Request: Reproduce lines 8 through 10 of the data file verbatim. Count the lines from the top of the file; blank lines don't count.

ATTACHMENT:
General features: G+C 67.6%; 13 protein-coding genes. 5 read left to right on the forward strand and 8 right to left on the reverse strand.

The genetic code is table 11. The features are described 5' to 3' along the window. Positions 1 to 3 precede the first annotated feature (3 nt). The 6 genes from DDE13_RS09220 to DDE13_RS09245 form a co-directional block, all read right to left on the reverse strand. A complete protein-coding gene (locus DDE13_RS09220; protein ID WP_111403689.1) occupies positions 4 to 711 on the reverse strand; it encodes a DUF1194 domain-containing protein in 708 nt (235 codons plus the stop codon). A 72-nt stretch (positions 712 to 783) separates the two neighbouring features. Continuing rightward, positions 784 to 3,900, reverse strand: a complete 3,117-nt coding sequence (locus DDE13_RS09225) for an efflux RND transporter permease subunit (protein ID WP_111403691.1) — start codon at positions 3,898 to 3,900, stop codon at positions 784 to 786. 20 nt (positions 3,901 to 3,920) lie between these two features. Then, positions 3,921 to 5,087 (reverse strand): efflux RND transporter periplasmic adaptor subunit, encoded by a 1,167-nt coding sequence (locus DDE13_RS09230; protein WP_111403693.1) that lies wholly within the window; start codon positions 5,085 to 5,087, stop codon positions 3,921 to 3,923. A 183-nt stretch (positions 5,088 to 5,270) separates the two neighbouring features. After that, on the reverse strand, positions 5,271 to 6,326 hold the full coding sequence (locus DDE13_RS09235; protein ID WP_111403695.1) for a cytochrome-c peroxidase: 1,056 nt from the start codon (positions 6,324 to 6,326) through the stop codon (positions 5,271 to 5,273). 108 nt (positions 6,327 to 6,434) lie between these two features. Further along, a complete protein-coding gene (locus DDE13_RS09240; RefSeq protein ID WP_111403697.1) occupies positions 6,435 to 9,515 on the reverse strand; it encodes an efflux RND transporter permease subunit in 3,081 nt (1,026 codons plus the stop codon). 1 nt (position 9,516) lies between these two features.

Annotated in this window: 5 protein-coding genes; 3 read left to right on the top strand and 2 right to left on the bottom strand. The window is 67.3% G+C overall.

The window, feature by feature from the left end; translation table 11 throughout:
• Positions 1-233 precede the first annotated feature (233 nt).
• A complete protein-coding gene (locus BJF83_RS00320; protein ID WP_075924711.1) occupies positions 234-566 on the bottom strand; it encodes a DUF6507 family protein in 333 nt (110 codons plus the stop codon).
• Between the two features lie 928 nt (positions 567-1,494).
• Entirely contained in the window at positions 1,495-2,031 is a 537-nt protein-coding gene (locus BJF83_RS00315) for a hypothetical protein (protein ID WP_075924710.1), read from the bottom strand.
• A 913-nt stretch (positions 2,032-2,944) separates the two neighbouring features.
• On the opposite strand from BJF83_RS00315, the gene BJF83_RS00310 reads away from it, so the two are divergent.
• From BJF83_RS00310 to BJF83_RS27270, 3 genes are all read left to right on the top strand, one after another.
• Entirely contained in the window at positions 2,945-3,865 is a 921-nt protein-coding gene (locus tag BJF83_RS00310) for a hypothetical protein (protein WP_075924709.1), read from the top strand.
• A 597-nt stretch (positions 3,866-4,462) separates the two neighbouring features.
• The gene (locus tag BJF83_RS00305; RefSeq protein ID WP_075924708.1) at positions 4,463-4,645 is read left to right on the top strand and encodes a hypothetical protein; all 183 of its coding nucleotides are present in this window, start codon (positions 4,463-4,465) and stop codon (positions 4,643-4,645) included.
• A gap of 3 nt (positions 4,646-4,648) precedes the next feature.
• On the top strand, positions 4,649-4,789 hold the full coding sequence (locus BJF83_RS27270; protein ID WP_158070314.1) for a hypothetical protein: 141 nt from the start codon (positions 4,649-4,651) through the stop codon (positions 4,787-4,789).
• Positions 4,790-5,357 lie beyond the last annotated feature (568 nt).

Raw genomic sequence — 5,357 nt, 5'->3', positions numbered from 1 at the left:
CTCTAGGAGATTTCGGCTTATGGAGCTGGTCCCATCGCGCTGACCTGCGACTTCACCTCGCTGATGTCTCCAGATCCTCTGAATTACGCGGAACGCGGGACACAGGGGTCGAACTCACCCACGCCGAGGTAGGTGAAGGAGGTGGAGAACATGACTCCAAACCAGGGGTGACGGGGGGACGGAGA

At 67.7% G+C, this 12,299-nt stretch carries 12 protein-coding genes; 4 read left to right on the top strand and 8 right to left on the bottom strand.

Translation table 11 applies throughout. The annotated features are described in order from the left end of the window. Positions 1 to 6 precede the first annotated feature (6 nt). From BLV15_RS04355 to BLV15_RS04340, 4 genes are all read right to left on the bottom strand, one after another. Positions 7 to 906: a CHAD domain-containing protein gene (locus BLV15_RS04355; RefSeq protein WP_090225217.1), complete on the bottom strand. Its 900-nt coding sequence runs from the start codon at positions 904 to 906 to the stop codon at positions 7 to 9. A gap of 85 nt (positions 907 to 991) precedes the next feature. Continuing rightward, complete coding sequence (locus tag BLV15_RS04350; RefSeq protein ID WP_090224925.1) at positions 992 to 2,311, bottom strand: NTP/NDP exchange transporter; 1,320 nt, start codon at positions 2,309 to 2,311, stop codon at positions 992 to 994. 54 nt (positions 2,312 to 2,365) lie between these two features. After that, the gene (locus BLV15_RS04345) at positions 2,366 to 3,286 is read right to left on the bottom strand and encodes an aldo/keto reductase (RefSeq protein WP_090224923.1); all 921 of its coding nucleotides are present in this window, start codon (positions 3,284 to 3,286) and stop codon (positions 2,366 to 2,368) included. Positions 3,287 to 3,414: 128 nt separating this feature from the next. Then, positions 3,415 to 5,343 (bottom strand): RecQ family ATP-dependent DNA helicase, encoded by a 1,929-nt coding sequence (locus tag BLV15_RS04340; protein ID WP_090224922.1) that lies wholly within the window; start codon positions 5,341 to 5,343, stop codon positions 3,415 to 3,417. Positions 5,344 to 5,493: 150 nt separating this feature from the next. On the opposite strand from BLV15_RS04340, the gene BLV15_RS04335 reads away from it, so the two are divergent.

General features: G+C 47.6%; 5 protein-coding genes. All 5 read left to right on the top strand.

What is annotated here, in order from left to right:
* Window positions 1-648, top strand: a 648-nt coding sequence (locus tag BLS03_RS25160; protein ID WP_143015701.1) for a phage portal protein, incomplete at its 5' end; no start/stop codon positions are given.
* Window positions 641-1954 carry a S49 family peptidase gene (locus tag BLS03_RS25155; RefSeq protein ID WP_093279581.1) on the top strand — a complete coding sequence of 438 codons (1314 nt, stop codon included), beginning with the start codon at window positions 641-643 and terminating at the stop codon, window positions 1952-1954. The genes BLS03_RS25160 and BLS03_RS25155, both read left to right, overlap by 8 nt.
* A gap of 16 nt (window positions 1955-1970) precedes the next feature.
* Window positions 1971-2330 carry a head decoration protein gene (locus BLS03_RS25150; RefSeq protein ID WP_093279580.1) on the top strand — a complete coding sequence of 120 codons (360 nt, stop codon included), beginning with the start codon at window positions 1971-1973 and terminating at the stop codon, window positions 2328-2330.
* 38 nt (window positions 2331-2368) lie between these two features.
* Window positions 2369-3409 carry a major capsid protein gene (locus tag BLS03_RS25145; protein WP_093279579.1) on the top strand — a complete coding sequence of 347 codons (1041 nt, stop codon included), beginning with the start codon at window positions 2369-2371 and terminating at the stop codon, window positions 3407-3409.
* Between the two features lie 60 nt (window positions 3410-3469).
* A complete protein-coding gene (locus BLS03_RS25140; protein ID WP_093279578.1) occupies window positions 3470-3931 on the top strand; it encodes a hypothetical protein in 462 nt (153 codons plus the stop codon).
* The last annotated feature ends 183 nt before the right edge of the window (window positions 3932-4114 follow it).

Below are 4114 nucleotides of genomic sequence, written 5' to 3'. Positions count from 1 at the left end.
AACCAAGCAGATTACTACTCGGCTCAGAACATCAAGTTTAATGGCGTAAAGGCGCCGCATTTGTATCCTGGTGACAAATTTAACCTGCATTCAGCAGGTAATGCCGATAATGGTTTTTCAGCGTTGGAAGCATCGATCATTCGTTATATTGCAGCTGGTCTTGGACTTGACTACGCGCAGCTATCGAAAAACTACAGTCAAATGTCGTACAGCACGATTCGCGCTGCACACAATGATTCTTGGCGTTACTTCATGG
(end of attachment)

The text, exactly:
• Entirely contained in the window at positions 1,495-2,031 is a 537-nt protein-coding gene (locus BJF83_RS00315) for a hypothetical protein (protein ID WP_075924710.1), read from the bottom strand.
• A 913-nt stretch (positions 2,032-2,944) separates the two neighbouring features.
• On the opposite strand from BJF83_RS00315, the gene BJF83_RS00310 reads away from it, so the two are divergent.